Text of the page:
Opinion Your Views — 27 February 2014
Ice and snow removal must be taken seriously

By Frank Shafroth , Alexandria
(File Photo)

To the editor:

The blanket of snow that fell last month added — in too many instances — a white cover over sheer ice from sidewalks not cleared in neighborhoods and in front of businesses up and down Alexandria streets. This, in turn, added another layer of danger, especially for school children and older residents.

Like most cities in America, city code provides that snow and ice must be cleared from all paved sidewalks abutting one’s property within 24 to 72 hours of the end of the snowfall. The code provides that failure to clear sidewalks may result in the city having the work done and charging the cost to the property owner or fining them $50.

The city notes that clearing the sidewalk of ice and snow should be considered part of property maintenance responsibilities for owners and tenants. Further, the code provides that owners and tenants who may be unavailable or unable to clear sidewalks are responsible for making arrangements to have the work completed in the event there is a storm.

What seems clear is not the sidewalks, but rather the ineffectiveness of the efforts to implement the ordinance. This issue would seem to be of special concern near schools and retail zones, but a pedestrian slide along Del Ray’s retail areas demonstrates the ineffectiveness of current enforcement.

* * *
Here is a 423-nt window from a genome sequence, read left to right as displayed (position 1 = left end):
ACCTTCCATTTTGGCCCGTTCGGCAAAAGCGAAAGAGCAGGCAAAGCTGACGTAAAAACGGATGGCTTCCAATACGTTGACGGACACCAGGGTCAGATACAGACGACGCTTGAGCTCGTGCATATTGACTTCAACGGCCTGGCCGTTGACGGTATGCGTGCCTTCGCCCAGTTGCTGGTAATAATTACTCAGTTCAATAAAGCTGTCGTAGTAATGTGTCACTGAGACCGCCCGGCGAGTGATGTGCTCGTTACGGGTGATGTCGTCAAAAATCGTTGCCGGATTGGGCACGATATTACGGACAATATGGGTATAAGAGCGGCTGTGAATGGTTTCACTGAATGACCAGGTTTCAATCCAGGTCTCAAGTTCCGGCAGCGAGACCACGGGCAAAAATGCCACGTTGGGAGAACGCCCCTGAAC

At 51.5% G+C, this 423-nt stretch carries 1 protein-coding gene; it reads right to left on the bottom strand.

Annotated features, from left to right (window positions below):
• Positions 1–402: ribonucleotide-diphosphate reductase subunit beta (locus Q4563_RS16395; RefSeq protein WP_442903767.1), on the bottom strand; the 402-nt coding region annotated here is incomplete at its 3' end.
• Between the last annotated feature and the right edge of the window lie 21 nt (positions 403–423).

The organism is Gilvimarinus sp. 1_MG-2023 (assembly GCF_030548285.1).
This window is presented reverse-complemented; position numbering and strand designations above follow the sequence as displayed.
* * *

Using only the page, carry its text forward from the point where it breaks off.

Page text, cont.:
It might make sense for the city council to consider modifying the code —especially with regard to retail establishments — to include notifying liability insurance providers of any failure to comply. It might make sense for the city council to consider upping the fine and using a portion of the proceeds to support nonprofit organizations in the city in return for their commitment to help clear the priority zones. We could even offer the president’s proposed new minimum wage.

Given the reluctance of many drivers to recognize the danger of ice on the roads, sidewalks with up to an inch of sheer ice — now camouflaged by snow — are an accident waiting to happen. At risk are the most vulnerable in our community. The polar vortex should merit some consideration about what worked and what didn’t in our community, which prides itself on taking care of its youngest and oldest members.

 

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